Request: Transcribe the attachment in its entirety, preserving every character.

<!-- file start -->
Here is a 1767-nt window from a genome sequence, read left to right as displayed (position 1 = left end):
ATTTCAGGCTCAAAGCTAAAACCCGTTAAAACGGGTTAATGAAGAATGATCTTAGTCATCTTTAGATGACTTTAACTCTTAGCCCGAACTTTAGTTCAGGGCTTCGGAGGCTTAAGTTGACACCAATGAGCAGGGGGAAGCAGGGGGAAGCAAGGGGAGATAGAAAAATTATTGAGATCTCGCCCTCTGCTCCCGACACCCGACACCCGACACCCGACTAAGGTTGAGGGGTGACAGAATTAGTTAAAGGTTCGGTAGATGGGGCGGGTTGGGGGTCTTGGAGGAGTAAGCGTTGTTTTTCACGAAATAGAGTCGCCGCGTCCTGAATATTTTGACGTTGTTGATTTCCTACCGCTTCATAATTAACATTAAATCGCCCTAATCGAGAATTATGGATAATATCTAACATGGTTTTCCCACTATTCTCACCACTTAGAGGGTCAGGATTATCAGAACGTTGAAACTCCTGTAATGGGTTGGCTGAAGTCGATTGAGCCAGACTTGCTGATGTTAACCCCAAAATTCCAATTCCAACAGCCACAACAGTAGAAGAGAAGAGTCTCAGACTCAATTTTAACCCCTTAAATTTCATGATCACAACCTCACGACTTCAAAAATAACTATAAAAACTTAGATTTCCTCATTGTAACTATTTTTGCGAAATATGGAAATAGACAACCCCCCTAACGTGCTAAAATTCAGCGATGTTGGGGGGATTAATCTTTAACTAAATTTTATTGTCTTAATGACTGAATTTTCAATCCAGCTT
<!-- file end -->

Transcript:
Here is a 1767-nt window from a genome sequence, read left to right as displayed (position 1 = left end):
ATTTCAGGCTCAAAGCTAAAACCCGTTAAAACGGGTTAATGAAGAATGATCTTAGTCATCTTTAGATGACTTTAACTCTTAGCCCGAACTTTAGTTCAGGGCTTCGGAGGCTTAAGTTGACACCAATGAGCAGGGGGAAGCAGGGGGAAGCAAGGGGAGATAGAAAAATTATTGAGATCTCGCCCTCTGCTCCCGACACCCGACACCCGACACCCGACTAAGGTTGAGGGGTGACAGAATTAGTTAAAGGTTCGGTAGATGGGGCGGGTTGGGGGTCTTGGAGGAGTAAGCGTTGTTTTTCACGAAATAGAGTCGCCGCGTCCTGAATATTTTGACGTTGTTGATTTCCTACCGCTTCATAATTAACATTAAATCGCCCTAATCGAGAATTATGGATAATATCTAACATGGTTTTCCCACTATTCTCACCACTTAGAGGGTCAGGATTATCAGAACGTTGAAACTCCTGTAATGGGTTGGCTGAAGTCGATTGAGCCAGACTTGCTGATGTTAACCCCAAAATTCCAATTCCAACAGCCACAACAGTAGAAGAGAAGAGTCTCAGACTCAATTTTAACCCCTTAAATTTCATGATCACAACCTCACGACTTCAAAAATAACTATAAAAACTTAGATTTCCTCATTGTAACTATTTTTGCGAAATATGGAAATAGACAACCCCCCTAACGTGCTAAAATTCAGCGATGTTGGGGGGATTAATCTTTAACTAAATTTTATTGTCTTAATGACTGAATTTTCAATCCAGCTT